Folk­lore and super­sti­tion pre­vail in the kitchen on New Year’s Day.

What we eat on day one may well set the course for all the days to fol­low in 2019. Many cul­tures look to foods that are round or shaped like a ring will bring things full cir­cle. This sig­ni­fies good luck.

For­ward move­ment, good health and pros­per­ity are all wel­comed as we cel­e­brate the com­ing days ahead.

In Hol­land, by exam­ple, a round frit­ter made of raisins and apples is a New Year’s Day favorite. The tra­di­tional Dutch treat may, in fact, be the orig­i­nal donut. What a way to start to the New Year!

Some fam­i­lies choose to assem­ble twelve round fruits, one for each month, to usher in the new year. Gather up oranges, grape­fruit, quince, pome­gran­ate, grapes, per­sim­mons, figs and apples for this fresh offer­ing. The healthy mon­tage will only lead to wise per­sonal choices for good eat­ing in the com­ing year. That is a cus­tom worth get­ting used to.

Read more: Full Circle →

Clos­ing out the year gives way to per­sonal and pro­fes­sional reflec­tion.

As an indus­try, 2018 pre­sented many dif­fi­cult chal­lenges to hur­dle for every sup­ply chain stake­holder.

Grow­ers, ship­pers, proces­sors, sup­pli­ers, retail­ers and food­ser­vice estab­lish­ments all shared in the endeavor to deliver fresh pro­duce.

Demand­ing everyone’s atten­tion through­out the year were var­i­ous prod­uct recalls, warn­ings and alerts. Recent romaine ill­nesses are still top of mind. Fifty nine indi­vid­u­als, in fif­teen states, were affected in the last out­break.

These all too fre­quent out­breaks unfor­tu­nately adversely impact the health of any num­ber of fresh pro­duce con­sumers. For the rest of the mar­ket­place, it casts a dark shadow on eat­ing any leafy greens or veg­eta­bles.

Pro­mot­ing increased con­sump­tion of fresh pro­duce is an already tall task. Rebuild­ing erod­ing con­sumer con­fi­dence in the after­math of these peri­odic out­breaks puts addi­tional stress on most indus­try professionals.

Read more: The Last Sip →

Gin­ger­bread and hol­i­day spices are warm­ing from the inside out. Take com­fort and joy to the next level by includ­ing pears in those fes­tive prepa­ra­tions.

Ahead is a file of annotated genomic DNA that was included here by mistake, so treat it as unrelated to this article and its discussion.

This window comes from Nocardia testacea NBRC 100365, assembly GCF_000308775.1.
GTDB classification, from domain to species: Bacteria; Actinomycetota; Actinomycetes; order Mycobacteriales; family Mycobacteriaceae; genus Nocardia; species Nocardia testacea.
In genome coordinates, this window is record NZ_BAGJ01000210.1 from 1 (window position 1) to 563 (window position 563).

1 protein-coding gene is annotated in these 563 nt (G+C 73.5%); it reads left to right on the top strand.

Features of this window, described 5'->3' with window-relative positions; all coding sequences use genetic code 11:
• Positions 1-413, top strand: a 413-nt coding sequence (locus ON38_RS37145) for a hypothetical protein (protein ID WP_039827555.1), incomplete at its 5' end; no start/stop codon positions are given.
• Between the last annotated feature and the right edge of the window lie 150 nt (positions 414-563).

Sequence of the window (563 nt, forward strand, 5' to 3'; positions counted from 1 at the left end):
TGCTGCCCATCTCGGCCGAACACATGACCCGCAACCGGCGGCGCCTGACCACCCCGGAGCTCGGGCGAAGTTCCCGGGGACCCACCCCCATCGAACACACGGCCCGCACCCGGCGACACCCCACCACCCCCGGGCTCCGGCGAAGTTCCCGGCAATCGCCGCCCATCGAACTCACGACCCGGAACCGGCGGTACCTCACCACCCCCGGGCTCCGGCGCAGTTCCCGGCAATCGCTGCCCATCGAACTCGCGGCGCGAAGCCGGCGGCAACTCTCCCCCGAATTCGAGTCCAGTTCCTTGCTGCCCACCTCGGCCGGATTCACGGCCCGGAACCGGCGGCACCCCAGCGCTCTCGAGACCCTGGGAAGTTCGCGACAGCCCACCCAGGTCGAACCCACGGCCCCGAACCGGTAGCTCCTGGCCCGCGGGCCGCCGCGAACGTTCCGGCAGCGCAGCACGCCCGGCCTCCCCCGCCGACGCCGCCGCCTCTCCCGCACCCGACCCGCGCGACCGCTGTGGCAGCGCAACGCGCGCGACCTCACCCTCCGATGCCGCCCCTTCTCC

Maybe the best part of pears this time of year is their acci­den­tal orna­men­tal nature. The sen­su­ous shapes and var­i­ous sizes and skin col­ors sug­gest end­less culi­nary pos­si­bil­i­ties. They pro­vide a fresh fruit com­po­nent in baked goods, sal­ads and entrees, while all at once insert high drama and art on the plate.

Pears are very ver­sa­tile. In addi­tion to being served raw in almost any­thing, pears bake, poach, sauté, roast and grill very nicely. They can be made into pre­serves, jams and chut­neys which can be a sea­sonal boost to pan­cakes, waf­fles and toast.

Whole, sliced, chopped or chun­ked, pears offer great fla­vor in addi­tion to tex­ture and visual inter­est to many recipes.

Firmer vari­eties like Bosc, Anjou, or Con­corde are best for heated appli­ca­tions— poach­ing, bak­ing and grilling. Because their flesh is denser, they hold their shape bet­ter. Their inher­ent fla­vor is not over­pow­ered by other cook­ing ingredients.

Read more: Peace, Love & Pears →

As the eight days of Hanukkah fin­ish, we are gen­tly reminded of those lovely fried gems that are cus­tom­ar­ily eaten dur­ing the course of the Fes­ti­val of Lights.

Tra­di­tion serves up golden brown latkes. One does not have to be Jew­ish to appre­ci­ate this espe­cially del­i­cate good bite. Nor do we need to con­fine our latke indul­gence to the few short days of the hol­i­day sea­son.

Latkes (potato pan­cakes) are tra­di­tion­ally topped with apple­sauce or sour cream. There are many new cre­ative vari­a­tions to these cakes and top­pings.

The crisp, golden clas­sic is made of shred­ded rus­set pota­toes and grated fresh onions. Yukon gold or sweet pota­toes put a softer spin on the clas­sic.

Other root veg­eta­bles like car­rots, turnips and parsnips sur­prise the pal­let in a new cake direc­tion. Include zuc­chini, cau­li­flower, apples, green onions and fresh herbs to amp up flavors.

Read more: Patty Cakes →

Good news for fruit lovers after the Thanks­giv­ing feast. Apples and cit­rus fruits begin to dom­i­nate pro­duce stands and farmer’s mar­kets.

No need for unwar­ranted com­par­isons. Both fruit fam­i­lies con­tribute to bev­er­ages, snacks or meals this time of year.

Ver­sa­tile and dis­tinc­tive, each cat­e­gory seems to have end­less pos­si­bil­i­ties as new vari­eties become avail­able through­out the sea­son.

Ambrosia, Hon­ey­crisp, Opal or Sweet Tango apples remind us that there is a favored choice for every taste pro­file. Sweet and crisp, choose the one that fits out of hand or bak­ing needs.

Tiny Lady apples and other minia­ture vari­eties range from bril­liant red to golden yel­low with red blush. They run from sweet to tart in taste and are good for hand-​eating or cook­ing. They make for par­tic­u­larly good gar­nishes and fresh décor ingre­di­ents dur­ing win­ter months and upcom­ing hol­i­day celebrations.

Read more: Apples & Oranges →